People’s cognitive, physical, and social development is characterized by certain milestones that have been well-researched. The cognitive development of infants and toddlers is associated with the acquisition of basic knowledge and skills that enables the child to become comparatively independent during the first two years of their life. Some of the central concepts related to this matter include classical and operant conditioning, memory, attention, learning, language development, and the sensorimotor stage.
Diverse theories and approaches to the subject matter have been suggested. For instance, according to Piaget’s theory, the child develops in certain stages acquiring fundamental skills and knowledge (Paris et al., 2019).
During the first two years, the child mainly develops sensory-motor skills. This newly acquired knowledge includes reflexes, circular reactions, and scheme internalization, as well as early representational thought. Reflexes are automatic reactions to some stimuli, and the child’s active learning starts with these automatic movements and reactions. During the first four months, primary circular reactions occur, which encompasses reflexes turning into voluntary reactions, and the child is becoming more eager to engage with the body and different objects. Secondary circular reactions (8 to 12 months) involve diverse movements and interactions with objects as the child can grab things and manipulate them at a basic level. Tertiary circular reactions include more complex behavioral and cognitive patterns. For example, the child learns about gravity through throwing, pushing objects, and pouring substances.
During the second year of their life, children learn to apply different mental strategies to continue their learning and solve problems. Language development starts at this stage when children actively learn how to express certain ideas. As an illustration of this development, children learn new words and use them, participate in pretend games, learn how to take things from shelves, open doors, or even use devices. By the age of two, children are able to speak using phrases and sentences, complete rhymes, build towers, follow instructions, and so on. Vygotsky stressed that interactions with peers and adults were instrumental in helping children to go through all developmental milestones.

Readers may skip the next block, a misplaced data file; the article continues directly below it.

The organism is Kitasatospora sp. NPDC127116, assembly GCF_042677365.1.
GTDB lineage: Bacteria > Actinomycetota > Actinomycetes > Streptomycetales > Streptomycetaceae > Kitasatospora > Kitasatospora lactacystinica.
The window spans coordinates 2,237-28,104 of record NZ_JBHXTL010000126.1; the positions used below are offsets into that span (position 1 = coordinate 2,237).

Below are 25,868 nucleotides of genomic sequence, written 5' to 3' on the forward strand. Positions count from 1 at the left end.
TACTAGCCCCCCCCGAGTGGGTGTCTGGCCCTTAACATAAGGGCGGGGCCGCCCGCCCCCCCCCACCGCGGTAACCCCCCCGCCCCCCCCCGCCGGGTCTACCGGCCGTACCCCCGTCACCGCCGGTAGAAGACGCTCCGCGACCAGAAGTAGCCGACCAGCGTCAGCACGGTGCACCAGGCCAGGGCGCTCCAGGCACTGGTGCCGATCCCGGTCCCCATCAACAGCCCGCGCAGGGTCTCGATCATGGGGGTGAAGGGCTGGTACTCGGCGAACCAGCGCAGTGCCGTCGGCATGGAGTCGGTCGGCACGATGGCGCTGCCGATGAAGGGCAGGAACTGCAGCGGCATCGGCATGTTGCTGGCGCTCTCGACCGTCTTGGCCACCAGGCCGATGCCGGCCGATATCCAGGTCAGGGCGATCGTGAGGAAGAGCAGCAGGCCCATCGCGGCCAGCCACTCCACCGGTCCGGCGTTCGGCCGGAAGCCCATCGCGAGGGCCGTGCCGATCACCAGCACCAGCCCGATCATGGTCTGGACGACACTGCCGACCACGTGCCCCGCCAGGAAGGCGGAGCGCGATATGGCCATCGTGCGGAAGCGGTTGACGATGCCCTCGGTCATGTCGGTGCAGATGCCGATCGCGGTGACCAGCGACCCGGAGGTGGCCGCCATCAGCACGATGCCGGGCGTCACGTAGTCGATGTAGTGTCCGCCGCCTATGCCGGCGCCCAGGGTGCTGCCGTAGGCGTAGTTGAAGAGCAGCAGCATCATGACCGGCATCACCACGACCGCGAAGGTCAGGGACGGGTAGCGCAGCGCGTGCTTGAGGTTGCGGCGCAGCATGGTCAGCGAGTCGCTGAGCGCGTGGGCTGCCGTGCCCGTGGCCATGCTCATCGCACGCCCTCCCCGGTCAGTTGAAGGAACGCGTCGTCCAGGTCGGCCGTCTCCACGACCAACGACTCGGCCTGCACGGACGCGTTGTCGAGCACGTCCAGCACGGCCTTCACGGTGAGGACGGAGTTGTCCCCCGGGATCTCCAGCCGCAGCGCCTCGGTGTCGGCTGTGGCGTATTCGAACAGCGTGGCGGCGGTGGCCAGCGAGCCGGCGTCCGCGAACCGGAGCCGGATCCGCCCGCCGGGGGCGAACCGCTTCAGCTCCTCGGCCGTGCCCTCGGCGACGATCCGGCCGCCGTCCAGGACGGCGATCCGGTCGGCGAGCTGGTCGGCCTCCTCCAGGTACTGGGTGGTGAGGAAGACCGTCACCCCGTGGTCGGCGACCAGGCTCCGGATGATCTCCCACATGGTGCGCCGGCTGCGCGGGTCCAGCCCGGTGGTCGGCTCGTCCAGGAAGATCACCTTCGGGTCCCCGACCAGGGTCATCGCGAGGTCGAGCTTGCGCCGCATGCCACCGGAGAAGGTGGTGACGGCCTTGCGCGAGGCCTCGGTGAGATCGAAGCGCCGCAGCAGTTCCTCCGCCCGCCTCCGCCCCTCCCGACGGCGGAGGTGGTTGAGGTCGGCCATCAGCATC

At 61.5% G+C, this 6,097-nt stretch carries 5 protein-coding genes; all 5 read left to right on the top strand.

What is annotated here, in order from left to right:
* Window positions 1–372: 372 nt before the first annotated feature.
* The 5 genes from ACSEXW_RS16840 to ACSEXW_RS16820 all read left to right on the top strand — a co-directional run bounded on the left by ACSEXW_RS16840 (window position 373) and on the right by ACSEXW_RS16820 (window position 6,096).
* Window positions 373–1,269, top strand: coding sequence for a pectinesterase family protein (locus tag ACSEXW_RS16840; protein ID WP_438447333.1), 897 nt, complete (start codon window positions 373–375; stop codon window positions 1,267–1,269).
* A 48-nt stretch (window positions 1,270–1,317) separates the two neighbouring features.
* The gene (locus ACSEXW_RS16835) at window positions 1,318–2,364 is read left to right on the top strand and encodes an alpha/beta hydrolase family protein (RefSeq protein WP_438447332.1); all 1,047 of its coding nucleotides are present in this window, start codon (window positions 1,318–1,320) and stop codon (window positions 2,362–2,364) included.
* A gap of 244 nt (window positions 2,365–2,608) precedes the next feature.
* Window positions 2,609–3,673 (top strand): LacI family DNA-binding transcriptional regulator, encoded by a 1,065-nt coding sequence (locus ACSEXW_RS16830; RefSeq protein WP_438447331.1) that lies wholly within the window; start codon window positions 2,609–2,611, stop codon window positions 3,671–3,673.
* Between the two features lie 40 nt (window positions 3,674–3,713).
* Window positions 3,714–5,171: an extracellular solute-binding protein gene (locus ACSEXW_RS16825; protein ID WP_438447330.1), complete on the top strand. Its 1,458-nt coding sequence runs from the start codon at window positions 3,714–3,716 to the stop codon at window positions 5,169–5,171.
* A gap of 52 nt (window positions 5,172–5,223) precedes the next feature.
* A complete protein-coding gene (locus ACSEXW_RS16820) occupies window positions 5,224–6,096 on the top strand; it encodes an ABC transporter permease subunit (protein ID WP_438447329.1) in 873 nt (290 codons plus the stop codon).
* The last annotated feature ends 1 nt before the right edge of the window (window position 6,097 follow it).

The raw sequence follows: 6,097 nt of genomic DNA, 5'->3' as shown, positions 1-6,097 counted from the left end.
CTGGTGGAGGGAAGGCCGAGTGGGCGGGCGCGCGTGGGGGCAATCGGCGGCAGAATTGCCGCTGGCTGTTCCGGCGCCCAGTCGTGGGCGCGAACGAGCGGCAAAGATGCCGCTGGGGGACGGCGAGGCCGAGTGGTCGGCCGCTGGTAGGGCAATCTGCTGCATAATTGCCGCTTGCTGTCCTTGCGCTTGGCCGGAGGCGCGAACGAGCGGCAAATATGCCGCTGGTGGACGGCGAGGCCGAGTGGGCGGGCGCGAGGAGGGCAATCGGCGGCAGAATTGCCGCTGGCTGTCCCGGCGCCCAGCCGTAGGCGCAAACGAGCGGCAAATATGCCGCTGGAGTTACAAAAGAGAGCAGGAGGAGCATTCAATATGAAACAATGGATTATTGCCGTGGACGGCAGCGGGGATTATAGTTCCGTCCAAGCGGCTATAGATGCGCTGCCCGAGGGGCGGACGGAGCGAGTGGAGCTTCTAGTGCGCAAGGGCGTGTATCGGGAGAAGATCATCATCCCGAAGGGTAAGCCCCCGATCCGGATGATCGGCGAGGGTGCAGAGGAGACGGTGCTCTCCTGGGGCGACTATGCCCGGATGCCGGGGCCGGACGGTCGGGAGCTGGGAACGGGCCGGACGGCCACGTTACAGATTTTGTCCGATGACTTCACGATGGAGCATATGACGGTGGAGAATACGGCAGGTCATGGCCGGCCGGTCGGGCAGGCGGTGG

All these skills are acquired in the course of learning that involves children’s exposure to conditioned (sounds or instructions) and unconditioned (pin or food) stimuli that result in conditioned (learned behavior) or unconditioned (reflexes) responses. Operant conditioning is the process of learning behaviors as a response to certain consequences (Paris et al., 2019). Researchers identify two types of conditioning, reinforcement and punishment, and both types can be positive and negative. Reinforcement increases behavior, while punishment decreases certain behavioral patterns.
Memory and attention are other important concepts associated with child development. Explicit memory is linked to facts, events, concepts, and encompasses the active mental activity of a person who wants to recall something (Paris et al., 2019). Episodic memory relates to events and moments in a person’s life. A person often experiences the functioning of episodic memory when going to a place they once visited. Implicit memory is unconscious and acquired through multiple repetitions. Short-term memory refers to the ability to remember information for a short period of time, and long-term memory is the ability to hold data for a prolonged period of time. Attention is the ability to concentrate on a stimulus, and it is instrumental in transferring information from short- to long-term memory along with practice and repetition. The concepts mentioned above can help in understanding the major peculiarities of child cognitive development during the first two years of life.
Paris, J., Ricardo, A., & Rymond, D. (2019). Child growth and development. College of the Canyons.